Finally, you save your edited movie, again as an AVI. Also known as "Exporting" your edited movie - signifying that what you are creating can next be taken to a different program for the final step.

    STEP 3: AUTHORING A DVD

    Using whatever "DVD authoring" program you'd like (could be Sonic MyDVD or Sonic DVDit, could be NeroVision Express, could be Adobe Encore, etc), open your edited movie AVI, and the DVD authoring program will automatically convert it from an AVI into the compressed MPG format that a DVD needs. And then in the same "DVD authoring" program there's the fun of creating chapter points, a menu if you want one, etc. You might not have time to make a menu. When I am in a hurry I don't bother with a menu, I just put chapter points at every five minute mark so it is easy to skip forward or back. Or I put chapter marks at every new scene if I have the time to do that. It is up to you how much effort you want to invest in it.

    You then burn this to a DVD (or, burn it to a hard drive folder if you want to later run off many DVDs for your relatives).

    By the way it can actually take a couple hours for the DVD authoring program to run its course, because that conversion from AVI to DVD is a major effort for the computer.
     
  5. Kevin G.

    Kevin G. Second Unit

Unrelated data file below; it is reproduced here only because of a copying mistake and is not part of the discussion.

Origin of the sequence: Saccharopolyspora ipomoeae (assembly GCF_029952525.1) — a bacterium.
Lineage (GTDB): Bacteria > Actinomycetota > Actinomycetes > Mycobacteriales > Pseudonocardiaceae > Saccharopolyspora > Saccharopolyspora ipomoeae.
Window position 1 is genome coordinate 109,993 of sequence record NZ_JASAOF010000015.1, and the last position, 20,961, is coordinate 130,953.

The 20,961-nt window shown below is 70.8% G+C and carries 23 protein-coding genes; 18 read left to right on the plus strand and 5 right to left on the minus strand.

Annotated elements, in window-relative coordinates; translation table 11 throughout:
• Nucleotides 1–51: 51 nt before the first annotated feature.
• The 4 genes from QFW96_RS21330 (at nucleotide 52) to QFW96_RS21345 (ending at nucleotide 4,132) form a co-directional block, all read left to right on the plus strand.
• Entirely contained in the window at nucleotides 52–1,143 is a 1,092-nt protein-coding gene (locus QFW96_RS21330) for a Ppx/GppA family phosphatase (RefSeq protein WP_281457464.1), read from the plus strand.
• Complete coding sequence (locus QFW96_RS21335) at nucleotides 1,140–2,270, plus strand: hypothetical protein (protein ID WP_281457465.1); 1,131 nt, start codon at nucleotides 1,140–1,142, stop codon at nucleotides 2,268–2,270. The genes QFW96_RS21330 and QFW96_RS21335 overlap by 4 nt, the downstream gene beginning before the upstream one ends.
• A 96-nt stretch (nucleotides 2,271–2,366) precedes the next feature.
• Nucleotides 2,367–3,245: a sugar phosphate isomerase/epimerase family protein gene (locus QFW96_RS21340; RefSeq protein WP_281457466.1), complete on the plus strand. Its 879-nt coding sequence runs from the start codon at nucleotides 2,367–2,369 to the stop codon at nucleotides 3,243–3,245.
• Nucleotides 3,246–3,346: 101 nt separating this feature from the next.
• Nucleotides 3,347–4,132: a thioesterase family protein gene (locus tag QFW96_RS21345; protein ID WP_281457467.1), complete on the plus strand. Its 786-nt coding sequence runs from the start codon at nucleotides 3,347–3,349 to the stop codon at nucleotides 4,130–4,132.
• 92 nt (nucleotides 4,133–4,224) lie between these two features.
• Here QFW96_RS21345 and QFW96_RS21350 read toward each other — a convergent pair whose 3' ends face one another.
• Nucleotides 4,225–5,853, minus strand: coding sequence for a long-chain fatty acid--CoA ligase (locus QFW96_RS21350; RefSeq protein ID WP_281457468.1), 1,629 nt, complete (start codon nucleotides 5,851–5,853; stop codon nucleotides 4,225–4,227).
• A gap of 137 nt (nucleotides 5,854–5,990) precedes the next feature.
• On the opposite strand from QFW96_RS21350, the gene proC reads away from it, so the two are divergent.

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    Thanks for the quick responses guys,
    Will_B, very informative read, I will paste this for future reference.

    I believe, unless I am misunderstanding, The manual states It will transfer both usb 2.0, and firewire. (Depending on where you read...usb 2.0 is SUPPOSED to be as fast as firewire...)
    I am looking on my userguide for my DELL, and am not seeing firewire listed, so I'm SOL there. Any way to add in, say as a PCI, or AGP slot, firewire if need be??
    Thanks again.
     
  6. Scott L

    Scott L Producer

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    The numbers say USB 2.0 is faster than Firewire v1 (480mbps vs. 400mbps), but Firewire devices are based on a more intelligent architecture which increases overall bandwidth.

    http://www.usb-ware.com/firewire-vs-usb.htm

    I think in the case of streaming video it's not a big deal because the highest MiniDV gets to is 25mbps. I'd still prefer to use Firewire, it gives me warm fuzzies. [​IMG]

    Firewire PCI cards are cheap, but almost all new desktop PCs should have at least 1 firewire connection.
     
  7. Tekara

    Tekara Supporting Actor

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    With minidv cams, the one thing that comes up with me is that with usb I have to control the video on the camera whereas with firewire I can control the video with the computer. It may not always be the case, but with the camera I work with, it is.
     
  8. Marko Berg

    Marko Berg Supporting Actor

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    I don't know of any decent video editing software that supports capturing via USB 2.0. That doesn't mean such software doesn't exist; however you'll find many affordable applications that work perfectly with Firewire and it just doesn't make sense to go through the trouble of trying to set up a USB 2.0 capturing system. PCI Firewire cards are cheap, and you can get one bundled with video editing software for even greater savings.



    This is semantics, but neither "capturing" nor "recording" is actually correct when talking about Mini DV. Since you are not working with an analogue but digital signal, the data is simply being copied over Firewire.